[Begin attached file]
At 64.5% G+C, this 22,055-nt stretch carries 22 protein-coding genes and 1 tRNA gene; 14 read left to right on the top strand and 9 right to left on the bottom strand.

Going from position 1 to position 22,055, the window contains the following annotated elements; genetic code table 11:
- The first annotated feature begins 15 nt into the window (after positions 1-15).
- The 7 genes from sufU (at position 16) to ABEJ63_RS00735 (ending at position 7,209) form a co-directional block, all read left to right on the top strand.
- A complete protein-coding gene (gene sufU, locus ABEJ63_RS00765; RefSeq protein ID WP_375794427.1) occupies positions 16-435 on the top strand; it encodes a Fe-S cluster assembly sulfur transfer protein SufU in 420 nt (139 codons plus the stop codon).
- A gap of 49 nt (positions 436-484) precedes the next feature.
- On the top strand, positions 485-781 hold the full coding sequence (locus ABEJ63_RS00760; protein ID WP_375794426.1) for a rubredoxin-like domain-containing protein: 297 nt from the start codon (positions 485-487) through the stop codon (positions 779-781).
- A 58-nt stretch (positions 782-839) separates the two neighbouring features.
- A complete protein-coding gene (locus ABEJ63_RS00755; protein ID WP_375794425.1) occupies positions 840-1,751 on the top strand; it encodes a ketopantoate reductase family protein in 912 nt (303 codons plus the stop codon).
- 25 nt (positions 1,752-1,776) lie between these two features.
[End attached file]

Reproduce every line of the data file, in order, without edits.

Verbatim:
At 64.5% G+C, this 22,055-nt stretch carries 22 protein-coding genes and 1 tRNA gene; 14 read left to right on the top strand and 9 right to left on the bottom strand.

Going from position 1 to position 22,055, the window contains the following annotated elements; genetic code table 11:
- The first annotated feature begins 15 nt into the window (after positions 1-15).
- The 7 genes from sufU (at position 16) to ABEJ63_RS00735 (ending at position 7,209) form a co-directional block, all read left to right on the top strand.
- A complete protein-coding gene (gene sufU, locus ABEJ63_RS00765; RefSeq protein ID WP_375794427.1) occupies positions 16-435 on the top strand; it encodes a Fe-S cluster assembly sulfur transfer protein SufU in 420 nt (139 codons plus the stop codon).
- A gap of 49 nt (positions 436-484) precedes the next feature.
- On the top strand, positions 485-781 hold the full coding sequence (locus ABEJ63_RS00760; protein ID WP_375794426.1) for a rubredoxin-like domain-containing protein: 297 nt from the start codon (positions 485-487) through the stop codon (positions 779-781).
- A 58-nt stretch (positions 782-839) separates the two neighbouring features.
- A complete protein-coding gene (locus ABEJ63_RS00755; protein ID WP_375794425.1) occupies positions 840-1,751 on the top strand; it encodes a ketopantoate reductase family protein in 912 nt (303 codons plus the stop codon).
- 25 nt (positions 1,752-1,776) lie between these two features.